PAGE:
Using Alimony, Child Support, or Separate Maintenance to Qualify for a Mortgage
If you’ve been through a divorce or separation recently, you might wonder whether you can use various types of support payments to qualify for a home loan.
The answer is yes. Here’s what you need to know.
Alimony, Child Support, and Separate Maintenance Mortgage Requirements
If you receive alimony (spousal maintenance), child support, or separate maintenance, it may help you qualify for a mortgage.
Lenders can consider these payments as steady income under the right circumstances.
First and perhaps most important, the payment terms need to be detailed in a legal agreement. You must also show that you have received full, on-time, payments for the past six months.
This can be where things often fall apart when using support payments for a mortgage. Lenders need to prove the income is steady and reliable. The only way to make a case for future reliability is to look at the past.
The unfortunate fact is that your former spouse can derail your homebuying hopes by sending irregular or partial payments. Sadly, non-payment of support is too common for lenders to take a legal document at face value.
Here’s a summary of the documentation needed to use support payments to qualify.
Divorce decree, separation agreement, or other legal document detailing the support amount and how long it will be received
The portion of state law that requires alimony, child support, or separate maintenance and conditions under which it must be paid
All supported children’s ages (typically found in the divorce decree) to ensure payments will continue for three years
Proof of full, regular payments for six months
With the right documents, you can add monthly support to your qualifying income to help you get approved.
What if the Divorce Isn’t Final?
It could be difficult to get a mortgage before a divorce is final. Temporary support amounts could change. Also, you may not have six months of alimony or child support receipt.
In these cases, you may have to wait for a final divorce decree, receive six months of payments, then apply for the mortgage.
Still, it’s worth talking to a lender ahead of time to make sure you are collecting the right documentation leading up to your loan application.
Recent Divorce or Separation
It could be difficult to use support or maintenance payments to qualify for a mortgage with a recent divorce or separation.
As mentioned, you need to document six months of full, on-time payments. Waiting until your sixth payment to apply could be the best way to increase chances of approval.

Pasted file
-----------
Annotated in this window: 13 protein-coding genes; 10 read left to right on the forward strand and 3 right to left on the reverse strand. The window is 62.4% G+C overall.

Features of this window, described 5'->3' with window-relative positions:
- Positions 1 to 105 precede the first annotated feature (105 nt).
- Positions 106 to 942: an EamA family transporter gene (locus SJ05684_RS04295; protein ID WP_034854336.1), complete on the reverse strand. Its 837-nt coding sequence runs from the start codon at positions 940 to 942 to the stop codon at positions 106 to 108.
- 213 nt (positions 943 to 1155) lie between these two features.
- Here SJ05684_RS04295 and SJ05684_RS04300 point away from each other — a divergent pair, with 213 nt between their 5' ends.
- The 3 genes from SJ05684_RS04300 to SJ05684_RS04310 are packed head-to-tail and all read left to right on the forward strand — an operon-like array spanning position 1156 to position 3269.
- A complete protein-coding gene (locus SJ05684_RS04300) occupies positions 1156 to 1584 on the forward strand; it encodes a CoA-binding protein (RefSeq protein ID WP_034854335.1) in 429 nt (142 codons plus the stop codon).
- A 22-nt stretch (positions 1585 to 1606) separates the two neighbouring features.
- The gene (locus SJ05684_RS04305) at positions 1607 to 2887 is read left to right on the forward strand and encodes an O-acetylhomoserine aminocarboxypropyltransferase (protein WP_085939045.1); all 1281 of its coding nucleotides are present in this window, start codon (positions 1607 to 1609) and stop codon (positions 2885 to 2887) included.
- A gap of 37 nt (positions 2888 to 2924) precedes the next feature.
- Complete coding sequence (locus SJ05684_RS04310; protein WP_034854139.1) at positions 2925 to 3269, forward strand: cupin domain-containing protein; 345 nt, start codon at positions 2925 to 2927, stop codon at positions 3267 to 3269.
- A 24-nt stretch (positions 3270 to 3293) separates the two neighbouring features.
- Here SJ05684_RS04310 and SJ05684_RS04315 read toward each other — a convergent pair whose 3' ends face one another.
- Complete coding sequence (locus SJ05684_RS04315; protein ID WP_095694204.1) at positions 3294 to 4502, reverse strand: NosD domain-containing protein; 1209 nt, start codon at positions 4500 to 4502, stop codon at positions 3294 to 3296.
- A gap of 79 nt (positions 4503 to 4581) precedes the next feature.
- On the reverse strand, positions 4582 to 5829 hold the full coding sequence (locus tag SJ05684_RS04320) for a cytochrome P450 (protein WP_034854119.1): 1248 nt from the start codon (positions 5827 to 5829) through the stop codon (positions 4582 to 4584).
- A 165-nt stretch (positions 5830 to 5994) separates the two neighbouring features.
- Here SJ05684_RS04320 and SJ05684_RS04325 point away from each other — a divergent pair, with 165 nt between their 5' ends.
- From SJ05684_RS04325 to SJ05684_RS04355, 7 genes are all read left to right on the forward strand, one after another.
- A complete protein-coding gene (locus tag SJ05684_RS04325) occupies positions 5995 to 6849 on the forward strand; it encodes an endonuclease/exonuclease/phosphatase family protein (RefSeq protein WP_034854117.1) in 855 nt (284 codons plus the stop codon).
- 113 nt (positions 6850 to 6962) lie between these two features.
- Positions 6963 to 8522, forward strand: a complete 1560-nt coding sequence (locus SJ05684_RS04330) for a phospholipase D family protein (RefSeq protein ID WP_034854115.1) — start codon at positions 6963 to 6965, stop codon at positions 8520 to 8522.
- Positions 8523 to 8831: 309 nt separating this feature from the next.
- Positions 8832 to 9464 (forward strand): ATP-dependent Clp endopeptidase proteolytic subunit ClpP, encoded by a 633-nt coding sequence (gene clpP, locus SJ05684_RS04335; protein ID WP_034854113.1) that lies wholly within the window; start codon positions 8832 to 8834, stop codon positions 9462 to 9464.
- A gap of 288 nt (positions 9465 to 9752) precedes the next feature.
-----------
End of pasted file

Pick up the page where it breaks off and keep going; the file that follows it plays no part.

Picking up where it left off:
Child Support for Older Children
Child support that ends within three years of the loan application can’t be used to qualify.
The lender will review each child’s age. If they turn 18 within three years, child support can’t be used.
For example, you have two children, age 14 and 17, each receiving $500 per month in child support. All payments were full and on-time.
Your qualifying amount is $500 per month since one child’s support will end in one year when they turn 18.
“Grossing Up” Non-Taxable Support Income
The lender might be able to “gross up” any support income that is not taxable. This is when the lender can use 15-25% more than the face value of the support to account for it not being taxed.
This can give you that extra boost you may need to qualify for more home.
Read our article on grossing up income and how it can help you qualify.
Receiving Party Does Not Have To Disclose Support Payments; Paying Party Does
Keep in mind that you never have to disclose receipt of income from a divorce or separation. The lender never has to know about it unless you want them to.
However, the paying party does have to disclose payments when applying for a mortgage. The legally required payment will be treated like a debt and added to debt-to-income ratios. In this way, support obligations can make it significantly harder to qualify if you owe child support, alimony, or other types of maintenance.
See if Support Payments Can Help You Qualify
If you’ve struggled to qualify for a home loan in the past, and didn’t use support income to qualify, it’s worth applying again.
While the circumstances that led to the payments are never desirable, one silver lining is that the extra income can help you get approved when buying or refinancing a home.
Tim Lucas spent 11 years in the mortgage industry and now leverages that real-world knowledge to give consumers reliable, actionable advice. Tim has been featured in national publications such as Time, U.S. News, MSN, The Mortgage Reports, My Mortgage Insider, and more.